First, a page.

What Comes After Refugees, Colltalers
The heartbreaking discovery of over 70 decomposing bodies in a truck parked on an Austrian highway, and the drowning of some 200 people in the Mediterranean, did what few refugee crisis news had been able to do in a long while: shock the world.
Whether it’ll be enough to sustain the momentum for a much needed redress of the biggest wave of the expatriated since WWII remains to be seen. But it does force a critical meditation on so-called globalization ideals of unifying peoples and nations.
The only difference about the dead on the road from the Austrian-Hungarian border is the route their brutal smugglers had taken from presumably war-torn Syria. Determining that is now a priority, along with ID-ing the victims, and a few expected arrests.
There was no novelty in the sinking of yet another crowded boat loaded with Libyans trying to reach Western Europe: even modest estimates place at 3000 the number of deaths at sea of would be migrants and war refugees in recent years. If it hadn’t coincided with the grim truck discovery, it’s doubtful that so many officials would be even talking about a refugee crisis today.
Such mix of fatalism and indifference hasn’t been a monopoly of government officials, though. Our bipolar, short span attention-driven news cycle rarely allows for more than a few days for any issue to remain top news for long, and often, when they do, the repetitive focus is on the more superficial, sound-bite friendly aspects of the theme. Adjectives, not nouns, have thus prevailed.
This being already the second week, expect some cooling of the coverage, along grandstanding by officials of the European Union – which remains lacking any comprehensive plan to address the massive migration movements that have afflicted the continent in the past decade – and members of richer Euro-zone nations, who have no intention of changing their border policies.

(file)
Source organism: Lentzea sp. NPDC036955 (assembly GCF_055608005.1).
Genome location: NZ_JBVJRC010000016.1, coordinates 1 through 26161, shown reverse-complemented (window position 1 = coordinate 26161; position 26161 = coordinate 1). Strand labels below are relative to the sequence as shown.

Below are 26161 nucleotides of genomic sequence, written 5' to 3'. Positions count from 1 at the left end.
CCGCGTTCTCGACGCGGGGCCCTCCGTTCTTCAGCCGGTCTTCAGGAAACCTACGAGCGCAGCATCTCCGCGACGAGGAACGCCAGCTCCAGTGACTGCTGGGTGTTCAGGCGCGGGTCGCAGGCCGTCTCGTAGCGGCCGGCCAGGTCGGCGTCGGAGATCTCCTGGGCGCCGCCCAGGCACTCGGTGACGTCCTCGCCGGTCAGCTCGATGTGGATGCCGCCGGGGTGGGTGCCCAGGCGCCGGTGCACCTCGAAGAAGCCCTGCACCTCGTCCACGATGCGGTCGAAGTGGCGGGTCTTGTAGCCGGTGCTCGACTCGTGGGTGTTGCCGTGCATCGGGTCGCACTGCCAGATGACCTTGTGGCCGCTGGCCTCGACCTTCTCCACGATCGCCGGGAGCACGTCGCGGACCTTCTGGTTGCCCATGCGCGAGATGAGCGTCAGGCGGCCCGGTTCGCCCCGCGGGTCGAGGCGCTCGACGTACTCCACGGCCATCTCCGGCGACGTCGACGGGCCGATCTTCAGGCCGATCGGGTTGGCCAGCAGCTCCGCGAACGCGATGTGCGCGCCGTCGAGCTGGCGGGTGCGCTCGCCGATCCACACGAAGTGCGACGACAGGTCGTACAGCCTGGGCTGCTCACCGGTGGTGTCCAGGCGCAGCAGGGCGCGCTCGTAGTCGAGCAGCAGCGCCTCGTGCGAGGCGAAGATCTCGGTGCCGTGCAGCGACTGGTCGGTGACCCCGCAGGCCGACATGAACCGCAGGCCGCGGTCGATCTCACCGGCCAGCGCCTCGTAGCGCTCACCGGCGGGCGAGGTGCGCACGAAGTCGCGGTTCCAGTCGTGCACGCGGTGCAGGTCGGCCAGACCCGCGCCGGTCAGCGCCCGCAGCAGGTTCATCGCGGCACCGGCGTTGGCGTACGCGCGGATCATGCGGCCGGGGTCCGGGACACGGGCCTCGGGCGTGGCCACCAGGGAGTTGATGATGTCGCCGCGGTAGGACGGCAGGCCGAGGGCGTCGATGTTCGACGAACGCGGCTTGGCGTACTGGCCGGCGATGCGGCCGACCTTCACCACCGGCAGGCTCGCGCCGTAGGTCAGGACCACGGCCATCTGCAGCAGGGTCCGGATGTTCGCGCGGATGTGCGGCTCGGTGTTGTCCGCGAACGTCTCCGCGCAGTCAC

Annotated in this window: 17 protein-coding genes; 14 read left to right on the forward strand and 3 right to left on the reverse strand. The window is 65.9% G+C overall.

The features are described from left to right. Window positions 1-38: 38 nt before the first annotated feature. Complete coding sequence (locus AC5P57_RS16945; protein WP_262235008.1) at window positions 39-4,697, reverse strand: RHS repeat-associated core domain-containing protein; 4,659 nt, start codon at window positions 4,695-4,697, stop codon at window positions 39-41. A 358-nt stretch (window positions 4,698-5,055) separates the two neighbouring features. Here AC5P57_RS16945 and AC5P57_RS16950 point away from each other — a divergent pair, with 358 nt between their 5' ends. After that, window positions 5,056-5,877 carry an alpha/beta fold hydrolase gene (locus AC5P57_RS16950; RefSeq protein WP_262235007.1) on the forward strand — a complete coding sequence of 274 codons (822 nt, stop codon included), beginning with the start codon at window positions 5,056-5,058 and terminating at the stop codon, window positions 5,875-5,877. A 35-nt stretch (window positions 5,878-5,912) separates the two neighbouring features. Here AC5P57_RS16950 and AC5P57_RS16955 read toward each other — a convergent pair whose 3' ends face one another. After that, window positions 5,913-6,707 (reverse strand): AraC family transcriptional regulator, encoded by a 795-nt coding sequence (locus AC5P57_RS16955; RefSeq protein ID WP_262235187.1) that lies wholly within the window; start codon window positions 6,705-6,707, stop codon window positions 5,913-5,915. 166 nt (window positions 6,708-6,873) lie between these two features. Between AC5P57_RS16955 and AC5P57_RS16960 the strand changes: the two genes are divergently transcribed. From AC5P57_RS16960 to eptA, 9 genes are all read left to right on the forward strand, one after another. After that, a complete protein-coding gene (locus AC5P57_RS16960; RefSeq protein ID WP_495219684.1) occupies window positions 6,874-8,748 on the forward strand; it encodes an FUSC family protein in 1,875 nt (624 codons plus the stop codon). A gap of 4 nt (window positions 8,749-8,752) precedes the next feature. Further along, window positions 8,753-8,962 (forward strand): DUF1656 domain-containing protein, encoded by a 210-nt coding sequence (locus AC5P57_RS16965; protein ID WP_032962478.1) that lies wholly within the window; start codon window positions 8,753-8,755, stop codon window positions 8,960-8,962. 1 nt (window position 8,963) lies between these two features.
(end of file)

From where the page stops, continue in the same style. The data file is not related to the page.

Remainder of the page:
For, if we must be fair, plenty of predictable warnings and proposed solutions, even if short sighted and hardly practical, have been issued and discussed within the context of the U.N. throughout the years. Their lack of resonance, and effective power, though are only another consequence of efforts by those same rich nations, including the U.S., to undermine the U.N.’s mandate.
Also, it’s hard to time frame the refugee issue just as it is to contextualize it without starting an empty blame-attribution game, that would necessarily leave off crucial elements that characterize and define the geopolitics of our time. Not even the causes can be easily pigeonholed into a neat set of bullet points. Just see how easily even professional politicians get entangled explaining it.
Which doesn’t mean that anyone with a reasonable grasp on reality couldn’t nail it in a few strokes. Because, unlike politicians, regular people don’t need to constrain themselves to
what’s, well, politically correct, they can usually pinpoint its causes.
Since Nazi Germany, war has been exactly the main cause for massive migratory currents. Despite all rhetoric in contrary, borders are authoritarian and fluid by definition, and no amount of police containment is able to prevent them from leaking.
That includes not just armed conflict and strife, but also threat of ethnic cleansing, regime propaganda, and racial hatred, which politicians are masters at manipulating. Many a refugee family has been split open just out of marriage conventions, for instance.
Other well known motivation for people to leave their birthplace and migrate to distant lands is, of course, job opportunities, whose status are often determined by, you’ve guessed, the previous cause of migration, war. Consider how the U.S. has become so powerful in the past century using as a measure stick its ability to absorb immigrants, and you may see half of the picture.